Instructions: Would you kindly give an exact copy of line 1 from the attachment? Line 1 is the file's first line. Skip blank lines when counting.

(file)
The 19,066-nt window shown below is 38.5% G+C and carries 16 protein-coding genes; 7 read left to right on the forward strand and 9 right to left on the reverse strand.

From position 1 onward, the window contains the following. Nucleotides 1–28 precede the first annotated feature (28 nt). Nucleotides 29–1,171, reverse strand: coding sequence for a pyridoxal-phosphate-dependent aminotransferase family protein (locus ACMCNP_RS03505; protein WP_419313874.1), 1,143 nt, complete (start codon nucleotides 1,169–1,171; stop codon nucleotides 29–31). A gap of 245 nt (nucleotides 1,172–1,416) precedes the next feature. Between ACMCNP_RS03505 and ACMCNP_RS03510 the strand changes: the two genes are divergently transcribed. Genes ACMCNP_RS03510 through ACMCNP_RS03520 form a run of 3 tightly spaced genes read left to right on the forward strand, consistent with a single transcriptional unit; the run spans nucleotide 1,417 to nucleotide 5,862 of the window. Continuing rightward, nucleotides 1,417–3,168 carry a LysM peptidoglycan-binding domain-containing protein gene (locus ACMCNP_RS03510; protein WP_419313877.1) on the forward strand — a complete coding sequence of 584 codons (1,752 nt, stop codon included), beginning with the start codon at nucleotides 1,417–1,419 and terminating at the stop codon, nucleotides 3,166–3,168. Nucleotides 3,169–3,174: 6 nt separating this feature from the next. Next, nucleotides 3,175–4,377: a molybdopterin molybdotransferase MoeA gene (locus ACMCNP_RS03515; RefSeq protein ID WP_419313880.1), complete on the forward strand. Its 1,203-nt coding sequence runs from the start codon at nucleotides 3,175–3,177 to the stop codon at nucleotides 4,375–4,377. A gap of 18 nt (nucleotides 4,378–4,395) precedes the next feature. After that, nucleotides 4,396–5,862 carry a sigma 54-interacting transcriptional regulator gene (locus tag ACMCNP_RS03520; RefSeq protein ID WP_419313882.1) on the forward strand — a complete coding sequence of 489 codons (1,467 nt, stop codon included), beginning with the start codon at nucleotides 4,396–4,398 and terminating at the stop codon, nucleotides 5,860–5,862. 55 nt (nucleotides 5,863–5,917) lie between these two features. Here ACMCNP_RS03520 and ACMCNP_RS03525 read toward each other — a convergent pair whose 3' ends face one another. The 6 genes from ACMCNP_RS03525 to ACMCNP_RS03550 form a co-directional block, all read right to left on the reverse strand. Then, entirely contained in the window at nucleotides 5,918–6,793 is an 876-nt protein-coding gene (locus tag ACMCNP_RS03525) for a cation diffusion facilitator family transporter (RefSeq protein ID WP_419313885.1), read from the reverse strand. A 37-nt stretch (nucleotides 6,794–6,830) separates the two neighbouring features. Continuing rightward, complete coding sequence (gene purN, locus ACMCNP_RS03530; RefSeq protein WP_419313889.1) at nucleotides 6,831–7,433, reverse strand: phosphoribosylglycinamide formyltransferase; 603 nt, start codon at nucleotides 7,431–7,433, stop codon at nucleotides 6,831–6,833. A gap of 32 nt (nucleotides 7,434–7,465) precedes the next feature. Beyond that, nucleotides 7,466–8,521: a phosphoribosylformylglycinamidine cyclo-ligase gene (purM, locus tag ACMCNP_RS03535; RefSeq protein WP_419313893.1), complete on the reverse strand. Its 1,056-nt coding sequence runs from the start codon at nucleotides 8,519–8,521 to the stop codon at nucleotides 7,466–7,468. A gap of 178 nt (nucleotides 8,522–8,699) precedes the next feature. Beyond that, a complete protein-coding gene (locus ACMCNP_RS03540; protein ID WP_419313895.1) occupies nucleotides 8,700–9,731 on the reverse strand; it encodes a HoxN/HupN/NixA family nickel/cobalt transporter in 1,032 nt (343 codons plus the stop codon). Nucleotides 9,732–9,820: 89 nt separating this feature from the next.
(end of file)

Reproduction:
The 19,066-nt window shown below is 38.5% G+C and carries 16 protein-coding genes; 7 read left to right on the forward strand and 9 right to left on the reverse strand.